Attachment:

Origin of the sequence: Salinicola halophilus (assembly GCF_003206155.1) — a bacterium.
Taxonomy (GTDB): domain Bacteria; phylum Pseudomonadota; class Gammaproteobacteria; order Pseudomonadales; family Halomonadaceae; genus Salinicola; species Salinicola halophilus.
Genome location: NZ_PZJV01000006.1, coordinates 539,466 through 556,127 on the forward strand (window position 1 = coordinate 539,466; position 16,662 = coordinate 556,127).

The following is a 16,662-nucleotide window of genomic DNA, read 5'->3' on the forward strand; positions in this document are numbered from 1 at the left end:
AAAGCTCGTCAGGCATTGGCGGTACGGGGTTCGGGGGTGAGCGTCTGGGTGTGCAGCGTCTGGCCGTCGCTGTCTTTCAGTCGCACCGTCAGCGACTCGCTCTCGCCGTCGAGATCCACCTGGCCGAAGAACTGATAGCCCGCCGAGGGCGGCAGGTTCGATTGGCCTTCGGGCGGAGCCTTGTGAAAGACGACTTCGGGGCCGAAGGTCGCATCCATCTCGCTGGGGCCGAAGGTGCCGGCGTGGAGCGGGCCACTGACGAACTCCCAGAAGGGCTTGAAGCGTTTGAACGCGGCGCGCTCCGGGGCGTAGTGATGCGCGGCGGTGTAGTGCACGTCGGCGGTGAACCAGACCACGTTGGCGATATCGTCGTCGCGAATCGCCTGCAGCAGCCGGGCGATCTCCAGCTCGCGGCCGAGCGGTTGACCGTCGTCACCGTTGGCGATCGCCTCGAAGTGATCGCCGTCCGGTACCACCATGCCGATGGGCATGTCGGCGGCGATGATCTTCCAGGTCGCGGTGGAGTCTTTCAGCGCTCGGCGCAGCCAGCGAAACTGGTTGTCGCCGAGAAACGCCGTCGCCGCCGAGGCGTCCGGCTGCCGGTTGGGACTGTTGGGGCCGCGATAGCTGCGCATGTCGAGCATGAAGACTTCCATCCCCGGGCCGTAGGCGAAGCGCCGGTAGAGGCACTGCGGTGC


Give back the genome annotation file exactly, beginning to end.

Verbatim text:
Origin of the sequence: Salinicola halophilus (assembly GCF_003206155.1) — a bacterium.
Taxonomy (GTDB): domain Bacteria; phylum Pseudomonadota; class Gammaproteobacteria; order Pseudomonadales; family Halomonadaceae; genus Salinicola; species Salinicola halophilus.
Genome location: NZ_PZJV01000006.1, coordinates 539,466 through 556,127 on the forward strand (window position 1 = coordinate 539,466; position 16,662 = coordinate 556,127).

The following is a 16,662-nucleotide window of genomic DNA, read 5'->3' on the forward strand; positions in this document are numbered from 1 at the left end:
AAAGCTCGTCAGGCATTGGCGGTACGGGGTTCGGGGGTGAGCGTCTGGGTGTGCAGCGTCTGGCCGTCGCTGTCTTTCAGTCGCACCGTCAGCGACTCGCTCTCGCCGTCGAGATCCACCTGGCCGAAGAACTGATAGCCCGCCGAGGGCGGCAGGTTCGATTGGCCTTCGGGCGGAGCCTTGTGAAAGACGACTTCGGGGCCGAAGGTCGCATCCATCTCGCTGGGGCCGAAGGTGCCGGCGTGGAGCGGGCCACTGACGAACTCCCAGAAGGGCTTGAAGCGTTTGAACGCGGCGCGCTCCGGGGCGTAGTGATGCGCGGCGGTGTAGTGCACGTCGGCGGTGAACCAGACCACGTTGGCGATATCGTCGTCGCGAATCGCCTGCAGCAGCCGGGCGATCTCCAGCTCGCGGCCGAGCGGTTGACCGTCGTCACCGTTGGCGATCGCCTCGAAGTGATCGCCGTCCGGTACCACCATGCCGATGGGCATGTCGGCGGCGATGATCTTCCAGGTCGCGGTGGAGTCTTTCAGCGCTCGGCGCAGCCAGCGAAACTGGTTGTCGCCGAGAAACGCCGTCGCCGCCGAGGCGTCCGGCTGCCGGTTGGGACTGTTGGGGCCGCGATAGCTGCGCATGTCGAGCATGAAGACTTCCATCCCCGGGCCGTAGGCGAAGCGCCGGTAGAGGCACTGCGGTGC